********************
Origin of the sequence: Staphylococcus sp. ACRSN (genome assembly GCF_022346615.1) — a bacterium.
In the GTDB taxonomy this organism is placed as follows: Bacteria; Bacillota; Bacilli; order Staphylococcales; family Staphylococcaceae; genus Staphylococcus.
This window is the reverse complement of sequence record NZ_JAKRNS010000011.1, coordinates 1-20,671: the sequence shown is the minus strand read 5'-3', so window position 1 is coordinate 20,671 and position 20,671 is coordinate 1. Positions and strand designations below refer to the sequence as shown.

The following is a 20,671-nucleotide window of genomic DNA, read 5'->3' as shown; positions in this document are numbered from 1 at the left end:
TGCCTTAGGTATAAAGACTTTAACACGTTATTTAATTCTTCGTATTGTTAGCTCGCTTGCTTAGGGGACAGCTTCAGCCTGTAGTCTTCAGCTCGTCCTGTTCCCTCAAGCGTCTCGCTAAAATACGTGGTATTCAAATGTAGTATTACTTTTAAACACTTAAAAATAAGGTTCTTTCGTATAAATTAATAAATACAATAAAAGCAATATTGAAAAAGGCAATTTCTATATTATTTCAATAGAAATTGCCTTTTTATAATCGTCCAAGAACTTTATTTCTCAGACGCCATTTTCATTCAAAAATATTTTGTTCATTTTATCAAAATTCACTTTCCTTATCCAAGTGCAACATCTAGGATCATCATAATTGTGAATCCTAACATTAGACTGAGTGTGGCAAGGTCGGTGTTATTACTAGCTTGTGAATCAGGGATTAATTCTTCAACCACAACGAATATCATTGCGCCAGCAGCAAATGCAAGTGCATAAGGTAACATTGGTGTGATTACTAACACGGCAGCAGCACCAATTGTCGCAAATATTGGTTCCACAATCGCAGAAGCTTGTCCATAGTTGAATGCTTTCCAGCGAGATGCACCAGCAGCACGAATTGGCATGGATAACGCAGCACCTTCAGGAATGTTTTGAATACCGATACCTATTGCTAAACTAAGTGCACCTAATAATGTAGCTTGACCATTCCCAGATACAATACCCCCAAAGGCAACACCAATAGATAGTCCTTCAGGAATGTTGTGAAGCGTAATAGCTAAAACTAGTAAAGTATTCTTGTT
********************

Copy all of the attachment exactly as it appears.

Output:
Origin of the sequence: Staphylococcus sp. ACRSN (genome assembly GCF_022346615.1) — a bacterium.
In the GTDB taxonomy this organism is placed as follows: Bacteria; Bacillota; Bacilli; order Staphylococcales; family Staphylococcaceae; genus Staphylococcus.
This window is the reverse complement of sequence record NZ_JAKRNS010000011.1, coordinates 1-20,671: the sequence shown is the minus strand read 5'-3', so window position 1 is coordinate 20,671 and position 20,671 is coordinate 1. Positions and strand designations below refer to the sequence as shown.

The following is a 20,671-nucleotide window of genomic DNA, read 5'->3' as shown; positions in this document are numbered from 1 at the left end:
TGCCTTAGGTATAAAGACTTTAACACGTTATTTAATTCTTCGTATTGTTAGCTCGCTTGCTTAGGGGACAGCTTCAGCCTGTAGTCTTCAGCTCGTCCTGTTCCCTCAAGCGTCTCGCTAAAATACGTGGTATTCAAATGTAGTATTACTTTTAAACACTTAAAAATAAGGTTCTTTCGTATAAATTAATAAATACAATAAAAGCAATATTGAAAAAGGCAATTTCTATATTATTTCAATAGAAATTGCCTTTTTATAATCGTCCAAGAACTTTATTTCTCAGACGCCATTTTCATTCAAAAATATTTTGTTCATTTTATCAAAATTCACTTTCCTTATCCAAGTGCAACATCTAGGATCATCATAATTGTGAATCCTAACATTAGACTGAGTGTGGCAAGGTCGGTGTTATTACTAGCTTGTGAATCAGGGATTAATTCTTCAACCACAACGAATATCATTGCGCCAGCAGCAAATGCAAGTGCATAAGGTAACATTGGTGTGATTACTAACACGGCAGCAGCACCAATTGTCGCAAATATTGGTTCCACAATCGCAGAAGCTTGTCCATAGTTGAATGCTTTCCAGCGAGATGCACCAGCAGCACGAATTGGCATGGATAACGCAGCACCTTCAGGAATGTTTTGAATACCGATACCTATTGCTAAACTAAGTGCACCTAATAATGTAGCTTGACCATTCCCAGATACAATACCCCCAAAGGCAACACCAATAGATAGTCCTTCAGGAATGTTGTGAAGCGTAATAGCTAAAACTAGTAAAGTATTCTTGTT